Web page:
Centauros latinoamericanos: El bandido como símbolo cultural en el espacio fronterizo de América Latina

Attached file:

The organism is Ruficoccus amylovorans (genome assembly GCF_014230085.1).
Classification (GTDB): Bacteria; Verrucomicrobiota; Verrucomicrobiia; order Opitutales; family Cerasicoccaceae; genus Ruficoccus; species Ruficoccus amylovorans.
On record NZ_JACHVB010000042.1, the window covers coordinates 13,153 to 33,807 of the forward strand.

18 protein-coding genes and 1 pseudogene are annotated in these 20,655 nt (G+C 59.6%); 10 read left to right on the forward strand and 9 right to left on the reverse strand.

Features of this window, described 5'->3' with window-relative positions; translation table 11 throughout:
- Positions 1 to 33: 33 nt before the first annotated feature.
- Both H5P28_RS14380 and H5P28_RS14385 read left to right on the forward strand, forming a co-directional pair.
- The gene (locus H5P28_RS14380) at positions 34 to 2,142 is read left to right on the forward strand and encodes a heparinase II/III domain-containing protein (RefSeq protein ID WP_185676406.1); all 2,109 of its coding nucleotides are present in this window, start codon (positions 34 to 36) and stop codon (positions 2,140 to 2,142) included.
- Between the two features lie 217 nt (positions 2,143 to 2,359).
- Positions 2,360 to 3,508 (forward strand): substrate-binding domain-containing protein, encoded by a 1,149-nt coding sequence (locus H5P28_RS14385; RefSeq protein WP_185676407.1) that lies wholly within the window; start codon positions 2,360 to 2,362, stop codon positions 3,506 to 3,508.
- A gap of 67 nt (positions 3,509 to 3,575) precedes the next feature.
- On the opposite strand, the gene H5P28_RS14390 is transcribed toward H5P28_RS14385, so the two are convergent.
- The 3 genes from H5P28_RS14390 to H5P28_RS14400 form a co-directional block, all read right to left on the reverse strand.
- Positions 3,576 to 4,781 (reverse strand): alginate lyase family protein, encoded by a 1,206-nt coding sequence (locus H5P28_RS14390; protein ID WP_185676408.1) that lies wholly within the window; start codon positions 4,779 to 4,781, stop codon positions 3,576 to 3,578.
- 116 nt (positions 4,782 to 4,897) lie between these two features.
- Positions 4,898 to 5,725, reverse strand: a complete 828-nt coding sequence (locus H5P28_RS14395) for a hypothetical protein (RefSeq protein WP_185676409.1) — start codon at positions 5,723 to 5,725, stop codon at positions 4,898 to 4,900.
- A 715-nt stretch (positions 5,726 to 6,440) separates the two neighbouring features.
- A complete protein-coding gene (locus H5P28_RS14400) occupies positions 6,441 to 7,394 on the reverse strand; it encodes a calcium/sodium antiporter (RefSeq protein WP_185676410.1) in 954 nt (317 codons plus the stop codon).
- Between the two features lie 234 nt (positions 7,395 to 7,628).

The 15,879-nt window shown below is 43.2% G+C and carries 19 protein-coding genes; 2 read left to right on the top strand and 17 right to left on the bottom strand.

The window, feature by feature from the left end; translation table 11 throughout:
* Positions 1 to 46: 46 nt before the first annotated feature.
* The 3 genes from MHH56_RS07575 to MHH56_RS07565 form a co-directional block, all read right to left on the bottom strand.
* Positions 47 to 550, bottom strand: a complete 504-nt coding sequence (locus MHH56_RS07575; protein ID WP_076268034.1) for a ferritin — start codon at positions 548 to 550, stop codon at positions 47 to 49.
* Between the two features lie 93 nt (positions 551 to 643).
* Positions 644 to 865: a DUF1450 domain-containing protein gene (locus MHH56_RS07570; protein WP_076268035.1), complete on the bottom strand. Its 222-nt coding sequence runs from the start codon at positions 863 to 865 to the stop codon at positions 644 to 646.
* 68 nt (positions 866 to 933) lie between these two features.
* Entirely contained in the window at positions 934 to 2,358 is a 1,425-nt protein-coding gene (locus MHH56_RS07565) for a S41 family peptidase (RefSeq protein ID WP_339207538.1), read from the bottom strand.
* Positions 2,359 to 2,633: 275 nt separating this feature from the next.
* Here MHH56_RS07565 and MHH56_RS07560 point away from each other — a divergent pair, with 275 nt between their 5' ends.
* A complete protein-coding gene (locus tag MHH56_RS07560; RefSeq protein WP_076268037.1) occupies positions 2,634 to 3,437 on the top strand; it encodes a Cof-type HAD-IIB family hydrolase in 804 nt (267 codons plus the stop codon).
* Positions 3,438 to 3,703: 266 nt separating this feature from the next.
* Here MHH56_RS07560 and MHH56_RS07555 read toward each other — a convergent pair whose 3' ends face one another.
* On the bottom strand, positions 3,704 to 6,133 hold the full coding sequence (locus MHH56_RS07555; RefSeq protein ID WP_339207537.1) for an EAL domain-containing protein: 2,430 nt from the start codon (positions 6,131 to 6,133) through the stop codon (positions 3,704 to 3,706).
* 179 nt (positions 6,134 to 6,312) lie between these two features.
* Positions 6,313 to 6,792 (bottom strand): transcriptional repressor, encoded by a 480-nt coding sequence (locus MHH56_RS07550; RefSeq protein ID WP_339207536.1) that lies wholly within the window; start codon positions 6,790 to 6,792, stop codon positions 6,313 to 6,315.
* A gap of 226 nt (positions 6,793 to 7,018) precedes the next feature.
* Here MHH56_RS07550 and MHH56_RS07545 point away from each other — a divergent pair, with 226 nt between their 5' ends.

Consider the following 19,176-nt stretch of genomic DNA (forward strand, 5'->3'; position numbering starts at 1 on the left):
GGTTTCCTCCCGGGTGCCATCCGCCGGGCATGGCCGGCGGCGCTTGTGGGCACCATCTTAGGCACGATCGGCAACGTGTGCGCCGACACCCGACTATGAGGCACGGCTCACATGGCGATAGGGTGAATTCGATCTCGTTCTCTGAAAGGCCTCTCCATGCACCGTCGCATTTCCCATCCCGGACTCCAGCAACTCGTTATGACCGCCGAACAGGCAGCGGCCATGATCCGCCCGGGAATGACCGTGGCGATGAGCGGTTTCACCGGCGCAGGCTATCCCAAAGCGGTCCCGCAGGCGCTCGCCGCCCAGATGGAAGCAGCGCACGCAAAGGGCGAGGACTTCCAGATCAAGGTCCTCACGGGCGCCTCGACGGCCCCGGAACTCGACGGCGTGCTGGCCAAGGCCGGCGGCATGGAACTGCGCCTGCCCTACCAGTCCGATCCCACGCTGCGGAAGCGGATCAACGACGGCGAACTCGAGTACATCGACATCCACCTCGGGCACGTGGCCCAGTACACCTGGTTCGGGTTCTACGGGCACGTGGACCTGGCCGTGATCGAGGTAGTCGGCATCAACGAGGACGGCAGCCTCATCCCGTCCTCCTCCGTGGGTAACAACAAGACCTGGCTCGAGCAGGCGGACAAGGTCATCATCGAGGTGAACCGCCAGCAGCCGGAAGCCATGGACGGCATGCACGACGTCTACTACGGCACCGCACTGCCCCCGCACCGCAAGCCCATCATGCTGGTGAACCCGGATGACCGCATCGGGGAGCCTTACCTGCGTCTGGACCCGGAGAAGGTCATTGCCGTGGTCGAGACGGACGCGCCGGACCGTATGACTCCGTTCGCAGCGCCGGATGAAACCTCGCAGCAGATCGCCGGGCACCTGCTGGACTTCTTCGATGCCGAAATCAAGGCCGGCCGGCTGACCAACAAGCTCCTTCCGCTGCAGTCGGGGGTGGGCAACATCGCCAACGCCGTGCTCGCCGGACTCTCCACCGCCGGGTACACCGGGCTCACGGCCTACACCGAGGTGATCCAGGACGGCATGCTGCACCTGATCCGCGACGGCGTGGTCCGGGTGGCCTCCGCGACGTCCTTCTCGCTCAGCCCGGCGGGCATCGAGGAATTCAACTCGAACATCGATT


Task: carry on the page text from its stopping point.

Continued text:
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This is a multidisciplinary and comparative study of the recurrent representations of bandits in Latin American literature from the second half of the 19th Century to the early 20th Century. After the wars of independence in the Americas, the founding of postcolonial nation-states or Creole Republics (Repúblicas Criollas) marginalized entire rural populations, composed of indigenous people but also of multiracial, mixed populations such as the gauchos, llaneros, and other people who were branded as “bandits” as they were not part of the idealized westernized nation. This complex conflict can also be read as a last struggle between two competing colonizing models in the Americas: the receding Hispanic Catholic rural/feudal model and the liberal “free-trade” capitalist model emerging from the Industrial Revolution and the Enlightenment, represented by the United States in the hemisphere. Both socio-cultural models generated new mappings and diverse political narratives throughout the Americas: Hispanic and Hispanicized bandits created postcolonial cultural symbols of resistance to modernity capable of crossing borders. Joaquín Murrieta and Billy the Kid are extraordinary examples of the complex processes by which mythified and vilified bandits become multicultural transnational symbols. These phenomena are thoroughly studied here through the textual and contextual analysis of Facundo: Civilization and Barbarism (1845); El Zarco (1869); Martín Fierro (1872); Doña Bárbara (1929); The Life and Adventures of Joaquín Murieta, the Celebrated California Bandit (1854); Vida y aventuras del más célebre bandido sonorense Joaquín Murrieta: sus grandes proezas en California (1904); Fulgor y muerte de Joaquín Murieta (1967); The Authentic Life of Billy, the Kid (1882) and El bandido adolescente (1965). The peripheral individuals inhabiting these cultural and political borderlines raise important issues of nation, race, state and social identities and allow us to interrogate better the complex processes of Latin American and US national formation. This incursion into the cultural histories of these heterogeneous social conflicts in the Americas during a period of national expansion and construction also seeks to put in conversation diverse intellectual perspectives from the Global North and South.